VALENTINUS
Gnostic Heresiarch

 

 

 

from the Oxford Dictionary of the Christian Church, Elizabeth Livingstone, ed.


VALENTINUS (d.c. 165), Gnostic theologian and founder of the Valentinian sect. Acc. to St Irenaeus and others he was a native of Egypt whose disciples claimed that he had been taught by Theodas, a pupil of St Paul. He came to Rome c.136 and is said to have had hopes of being elected Bishop ‘on account of his intellectual force and eloquence’ (quia et ingenio poterat et eloquio; Tertullian, Adv. Valentinianos, 4), but was passed over in favour of a ‘confessor’, seceded from the Church, and went to the E., perhaps to Cyprus. Later he returned to Rome, where he died c.165.

Valentinus produced a variety of writings, but we have only fragments, preserved chiefly by Clement of Alexandria, which are insufficient to allow us to reconstruct his teaching, except in broad outline. The Coptic texts from Nag Hammadi include several which clearly derive from the Valentinian school (Evangelium Veritatis, the ‘Tripartite Tractate’, Gospel of Philip, ‘On the Resurrection’, etc.), but none of them can be assigned to Valentinus himself with any confidence. Hippolytus (Haer. 6. 37. 7) preserves one of his hymns.

His system is known to us only in the developed and modified form given to it by his disciples. It appears to have been based on earlier systems (perhaps including the Ophite), and to incorporate Platonic and Pythagorean elements.

The spiritual world or ‘pleroma’ comprises 30 ‘aeons’ emanated by the Primal Ground of Being, who form a succession of pairs (syzygies). The visible world owes its origin to the fall of Sophia, the last of these aeons; this fall is variously described, but results in the emergence of her offspring the Demiurge or creator, identified with the God of the OT. The Valentinian myth is intended to explain the human predicament by showing how a divine element has come to be imprisoned in this alien and hostile world, at the mercy of the Demiurge and his ‘archons’, the rulers of the planetary spheres.

Redemption is effected by another aeon, Christ, who unites with the man Jesus (either at his conception or at his baptism) to bring mankind the saving knowledge (‘gnosis’) of its true origin and destiny.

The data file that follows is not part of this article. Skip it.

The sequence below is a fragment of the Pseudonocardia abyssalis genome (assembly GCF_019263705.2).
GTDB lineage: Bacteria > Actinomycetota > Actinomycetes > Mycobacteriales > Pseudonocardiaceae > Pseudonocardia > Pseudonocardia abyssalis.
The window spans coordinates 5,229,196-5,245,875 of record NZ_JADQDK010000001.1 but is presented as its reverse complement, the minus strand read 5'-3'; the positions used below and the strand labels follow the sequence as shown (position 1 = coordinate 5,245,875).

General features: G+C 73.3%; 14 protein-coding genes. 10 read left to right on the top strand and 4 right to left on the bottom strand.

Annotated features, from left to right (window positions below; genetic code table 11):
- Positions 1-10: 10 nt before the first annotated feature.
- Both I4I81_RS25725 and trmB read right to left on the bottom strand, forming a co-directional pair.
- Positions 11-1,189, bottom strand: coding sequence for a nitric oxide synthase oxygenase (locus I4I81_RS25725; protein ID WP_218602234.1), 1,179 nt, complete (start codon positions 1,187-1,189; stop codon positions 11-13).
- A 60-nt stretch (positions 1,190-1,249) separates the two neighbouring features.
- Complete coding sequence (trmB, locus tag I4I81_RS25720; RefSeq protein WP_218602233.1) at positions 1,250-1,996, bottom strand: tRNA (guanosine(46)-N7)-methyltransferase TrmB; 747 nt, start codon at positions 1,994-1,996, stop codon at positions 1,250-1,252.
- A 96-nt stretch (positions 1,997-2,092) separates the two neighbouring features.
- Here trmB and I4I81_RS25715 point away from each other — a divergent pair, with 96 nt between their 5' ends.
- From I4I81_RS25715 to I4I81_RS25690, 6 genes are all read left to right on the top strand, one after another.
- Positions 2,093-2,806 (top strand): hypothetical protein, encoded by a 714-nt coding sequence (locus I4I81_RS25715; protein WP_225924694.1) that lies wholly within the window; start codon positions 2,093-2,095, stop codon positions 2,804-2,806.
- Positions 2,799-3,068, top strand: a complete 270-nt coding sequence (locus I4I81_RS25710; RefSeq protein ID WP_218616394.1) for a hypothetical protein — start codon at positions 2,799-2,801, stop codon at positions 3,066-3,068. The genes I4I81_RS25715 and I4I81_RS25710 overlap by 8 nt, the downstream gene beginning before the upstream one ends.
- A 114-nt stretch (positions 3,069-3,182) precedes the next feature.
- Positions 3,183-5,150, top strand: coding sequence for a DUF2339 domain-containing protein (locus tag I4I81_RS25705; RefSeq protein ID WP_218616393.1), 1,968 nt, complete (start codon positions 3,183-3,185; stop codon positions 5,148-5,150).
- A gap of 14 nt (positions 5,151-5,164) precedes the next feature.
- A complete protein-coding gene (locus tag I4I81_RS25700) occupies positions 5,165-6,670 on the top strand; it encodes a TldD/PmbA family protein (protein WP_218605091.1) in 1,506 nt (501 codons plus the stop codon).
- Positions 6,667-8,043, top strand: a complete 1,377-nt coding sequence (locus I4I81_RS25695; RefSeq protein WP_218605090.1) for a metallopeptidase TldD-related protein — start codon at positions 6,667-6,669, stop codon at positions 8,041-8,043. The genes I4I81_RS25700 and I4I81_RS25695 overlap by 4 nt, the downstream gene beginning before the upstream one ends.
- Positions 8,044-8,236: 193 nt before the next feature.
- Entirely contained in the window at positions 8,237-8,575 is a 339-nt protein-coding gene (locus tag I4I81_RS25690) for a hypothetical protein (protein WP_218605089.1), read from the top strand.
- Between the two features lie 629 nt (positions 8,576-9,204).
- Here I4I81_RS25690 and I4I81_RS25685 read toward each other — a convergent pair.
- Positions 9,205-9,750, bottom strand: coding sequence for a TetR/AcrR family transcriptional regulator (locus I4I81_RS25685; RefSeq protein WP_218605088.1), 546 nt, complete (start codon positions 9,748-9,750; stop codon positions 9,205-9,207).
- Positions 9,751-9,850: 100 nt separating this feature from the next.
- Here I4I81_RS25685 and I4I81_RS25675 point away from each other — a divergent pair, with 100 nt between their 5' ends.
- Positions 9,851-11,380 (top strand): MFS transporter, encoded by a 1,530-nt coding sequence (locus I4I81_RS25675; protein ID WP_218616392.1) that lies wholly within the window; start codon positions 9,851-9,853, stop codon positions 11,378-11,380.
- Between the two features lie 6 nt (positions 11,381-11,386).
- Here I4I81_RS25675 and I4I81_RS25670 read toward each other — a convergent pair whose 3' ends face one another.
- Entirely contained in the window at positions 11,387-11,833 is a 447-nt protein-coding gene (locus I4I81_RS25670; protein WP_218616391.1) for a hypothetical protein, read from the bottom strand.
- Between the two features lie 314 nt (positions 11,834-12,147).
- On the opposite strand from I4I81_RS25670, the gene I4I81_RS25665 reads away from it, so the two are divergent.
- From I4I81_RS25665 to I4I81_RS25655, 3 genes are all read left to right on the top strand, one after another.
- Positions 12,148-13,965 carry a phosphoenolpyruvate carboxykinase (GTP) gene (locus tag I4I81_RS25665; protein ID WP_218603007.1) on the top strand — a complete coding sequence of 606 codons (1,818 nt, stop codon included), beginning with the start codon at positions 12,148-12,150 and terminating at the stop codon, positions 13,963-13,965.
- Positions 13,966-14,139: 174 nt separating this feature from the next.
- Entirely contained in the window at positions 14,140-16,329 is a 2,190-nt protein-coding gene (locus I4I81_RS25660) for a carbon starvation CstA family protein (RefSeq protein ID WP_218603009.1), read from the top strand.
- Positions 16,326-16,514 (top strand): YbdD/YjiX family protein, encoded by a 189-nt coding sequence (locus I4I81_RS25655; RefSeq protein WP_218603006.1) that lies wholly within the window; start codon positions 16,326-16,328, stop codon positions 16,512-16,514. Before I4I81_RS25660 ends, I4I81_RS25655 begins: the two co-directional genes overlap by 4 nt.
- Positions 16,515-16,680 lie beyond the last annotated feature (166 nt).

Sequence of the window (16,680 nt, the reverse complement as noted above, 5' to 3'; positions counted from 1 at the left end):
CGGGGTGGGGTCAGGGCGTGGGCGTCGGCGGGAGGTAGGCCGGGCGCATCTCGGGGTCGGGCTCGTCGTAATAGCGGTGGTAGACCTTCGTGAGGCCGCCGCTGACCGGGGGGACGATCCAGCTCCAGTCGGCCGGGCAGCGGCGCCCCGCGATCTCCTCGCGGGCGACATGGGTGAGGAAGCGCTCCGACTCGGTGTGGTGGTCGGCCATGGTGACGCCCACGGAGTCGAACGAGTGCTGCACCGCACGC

This gnosis, however, is given only to the ‘spiritual’ or ‘pneumatics’, i.e. the Valentinians, who through it are destined to return to the pleroma; other Christians, described as ‘psychics’ (cf. 1 Cor. 2:14 etc.), can attain by faith and good works to a form of salvation, but only in a lower realm below the pleroma; the rest of mankind, called ‘hylics’ as merely material and not ‘spiritual’, are doomed to eternal perdition.

Valentinus was probably the most influential of the Gnostics and had a very large following (frequentissimum plane collegium inter haereticos; Tertullian, op. cit. 1). Later the school divided into two branches (Hippolytus, Haer. 6. 35), an E. one including Theodotus, and an Italian or W. one including Ptolemaeus, Heracleon, and Marcus (see marcosians). The patristic reports frequently mention the divergent views of ‘others’ in describing the system, and thus show how easily and quickly modifications could be introduced or differences of opinion arise within the school.

The chief Christian sources are Irenaeus, Adv. Haer. 1, passim, and 3. 4; Tertullian, Adv. Valentinianos; Clement of Alexandria, Stromateis (several refs.) and Excerpta ex Theodoto; Hippolytus, Haer. 6. 20–55; Pseudo-Tertullian, Adversus Omnes Haereses, 4 [De Praescriptione, 49]; Eusebius, HE 4. 11; Epiphanius, Haer. 31, 33 f., and 56. Most of these, together with other material on the Valentinians, are conveniently collected in W. Völker, Quellen zur Geschichte der christlichen Gnosis (1932), pp. 57–141. Eng. tr. of primary texts, with brief introd., in W. Foerster, Gnosis, 1 (Eng. tr. by R. McL. Wilson, Oxford, 1972), pp. 121–243. There are comprehensive studies by F.-M.-M. Sagnard, OP, La Gnose valentinienne et le témoignage de saint Irénée (Études de Philosophie médiévale, 36; 1947); A. Orbe, SJ, Estudios Valentinianos (Analecta Gregoriana, 65, 99, 100, 113, and 158; 1955–66); and C. Markschies, Valentinus Gnosticus? Untersuchungen zur valentinianischen Gnosis (Wissenschaftliche Untersuchungen zum Neuen Testaments, 65; Tübingen [1992]). Other important studies incl. C. Barth, Die Interpretation des Neuen Testaments in der valentinianischen Gnosis (TU 37, Heft 3; 1911); W. Foerster, Von Valentin zu Herakleon: Untersuchungen über die Quellen und die Entwicklung der valentinianischen Gnosis (Beihefte zu ZNTW, 7; 1928); G. Quispel, ‘The Original Doctrine of Valentine’, VC 1 (1947), pp. 43–73; cf. id., ‘The Original Doctrine of Valentinus the Gnostic’,

 

OT Old Testament.

HE Historia Ecclesiastica.

TU Texte and Untersuchungen zur Geschichte der altchristlichen Literatur, begründet von O. von Gebhardt and A. Harnack (Leipzig, 1882–1943; Berlin, 1951 ff.).

ZNTW Zeitschrift für die neutestamentliche Wissenschaft und die Kunde des Urchristentums (und der älteren Kirche) (Giessen, 1900–32; Berlin, 1933 ff.; + Beihefte, Giessen, 1923–34; Berlin, 1936 ff.).

VC Vigiliae Christianae (Amsterdam, 1947 ff.).

cf. confer (Lat., compare).

 


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